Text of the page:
Navratri – the Goddess within

Today is the 6th day of the festival called Navratri. In Sanskrit, ‘Nava’ means nine and ‘Ratri’, night. A festival which lasts 9 nights and 10 days long. During Navratri, Hindu goddess ‘Durga’ and her various forms are worshipped. She is the Supreme Mother to all, encompassing love, compassion, divinity, wisdom, courage and much more.

These 9 nights are spent worshipping three main Goddesses in Hinduism; Parvati(Durga), Lakshmi and Saraswati. Goddess Durga represents courage and power. Goddess Lakshmi symbolizes wealth and prosperity, and Goddess Saraswati blesses her devotees with spiritual wisdom and knowledge. Devotees spend each night of Navratri for a specific form of Durga Ma (Mother Durga).

Day 1 – Shailaputri

She is the daughter of the Himalayas. She is worshipped as the consort of Lord Shiva.

Day 2 – Brahmacharini

Her name is derived from ‘Brahma’, which means penance.

Day 3 – Chandraghanta

She is the symbol of beauty and bravery. She adorns a half-moon (Chanda) shaped like a bell (Ghanta) on her forehead.

Day 4 – Kushmanda

She was thought to have created the entire Universe just from her laughter.

Day 5 – Skandamaata

The mother of Lord Skanda, the God of War.

Day 6 – Kaatyayani
Seated on her vehicle lion, Kaatyayani destroyed the demon Mahishasura.

Day 7 – Kaalratri
Kaalratri is as black as a dark night and anger in her eyes is evident. She is the fiercest form of Goddess Durga.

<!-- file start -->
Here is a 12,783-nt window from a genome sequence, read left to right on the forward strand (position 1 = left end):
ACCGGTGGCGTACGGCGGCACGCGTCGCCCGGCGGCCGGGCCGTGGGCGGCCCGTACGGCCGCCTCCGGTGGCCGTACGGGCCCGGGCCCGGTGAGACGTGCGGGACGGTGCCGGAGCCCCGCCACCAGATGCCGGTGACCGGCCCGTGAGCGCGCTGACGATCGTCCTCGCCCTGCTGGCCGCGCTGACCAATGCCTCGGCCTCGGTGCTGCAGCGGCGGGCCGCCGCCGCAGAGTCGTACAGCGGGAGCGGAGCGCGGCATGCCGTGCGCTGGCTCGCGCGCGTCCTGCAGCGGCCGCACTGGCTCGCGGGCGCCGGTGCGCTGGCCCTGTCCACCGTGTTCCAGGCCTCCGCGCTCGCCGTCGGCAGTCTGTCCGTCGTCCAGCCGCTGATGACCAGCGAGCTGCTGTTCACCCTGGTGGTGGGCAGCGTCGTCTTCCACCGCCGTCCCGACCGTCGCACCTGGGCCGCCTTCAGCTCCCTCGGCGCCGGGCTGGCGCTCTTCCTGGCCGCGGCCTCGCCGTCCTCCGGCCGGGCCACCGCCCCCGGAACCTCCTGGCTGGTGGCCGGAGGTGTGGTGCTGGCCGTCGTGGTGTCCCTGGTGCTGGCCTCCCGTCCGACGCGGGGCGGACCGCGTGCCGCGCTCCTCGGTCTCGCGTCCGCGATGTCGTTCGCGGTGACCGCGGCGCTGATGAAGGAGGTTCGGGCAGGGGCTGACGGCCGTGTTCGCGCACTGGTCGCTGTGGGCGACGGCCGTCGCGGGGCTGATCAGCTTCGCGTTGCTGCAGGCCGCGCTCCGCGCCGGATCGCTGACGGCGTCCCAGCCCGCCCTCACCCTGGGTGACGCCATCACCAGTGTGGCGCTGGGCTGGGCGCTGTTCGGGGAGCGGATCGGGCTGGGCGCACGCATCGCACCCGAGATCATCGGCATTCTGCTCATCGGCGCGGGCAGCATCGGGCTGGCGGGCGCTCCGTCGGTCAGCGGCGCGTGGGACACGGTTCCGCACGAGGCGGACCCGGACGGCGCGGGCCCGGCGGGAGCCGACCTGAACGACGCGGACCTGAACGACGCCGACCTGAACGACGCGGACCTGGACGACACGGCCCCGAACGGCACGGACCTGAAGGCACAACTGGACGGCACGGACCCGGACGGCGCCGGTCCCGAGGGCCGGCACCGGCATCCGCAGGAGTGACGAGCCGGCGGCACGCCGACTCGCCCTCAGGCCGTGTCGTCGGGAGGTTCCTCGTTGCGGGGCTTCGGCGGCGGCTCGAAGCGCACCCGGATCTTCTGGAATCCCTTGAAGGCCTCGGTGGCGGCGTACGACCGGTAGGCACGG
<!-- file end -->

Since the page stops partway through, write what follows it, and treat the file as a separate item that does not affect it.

Day 8 – Mahagauri
This form of goddess Durga is extremely beautiful and symbolizes purity, wisdom, and calmness.


Day 9 – Siddhidaatri
She is purely energy and has no form. She is worshipped by humans, gurus, devas and asuras (demons) for her supernatural powers.


The last day is called Vijayadashami, where in some regions in India, idols of Goddess Durga, Lakshmi, Saraswati and more are brought to a river in a large procession accompanied by songs and music. They are then immersed in water. Dussehra also coincides with this event. It is a celebration of good over evil. Lord Rama defeated the ten-headed demon Ravana and to remember this victory, effigies of Ravana are set on fire.

There you go. A short description of the long and elaborate festival celebrating the Divine Mother. I’ve learnt more about this festival while researching about it for the last 3 days. In certain parts of India, Navratri is celebrated on a larger scale than Diwali (Festival of Light). I would love to take part in this wonderful celebration in India in the near future. All the colours, music, dancing, food and most importantly, thanking and remembering the beautiful Mother Durga.

I am a believer that we are all walking temples. The Gods and Goddesses in all religions can be found within you and I, residing quietly in our hearts, waiting to be awaken. So, during Navratri, I don’t only celebrate the victory of Durga Ma against the demon Mahishasura. I celebrate my sisters, daughters and mothers out there, merging victoriously from their personal battles with their own demons. I celebrate women of all ages, shapes, sizes, backgrounds and walks of life. I celebrate being a woman, because there is a goddess within me. And every time I see a beautiful statue of Durga Maa, I wish to be a woman capable of loving unconditionally, forgiving, remaining courageous and being pure in my heart, mind and soul, just like Her. That is what I wish upon all of you as well.


Click here to read a poem I wrote in conjunction of this festival.


Thank you for reading!


Much love, Ema xx

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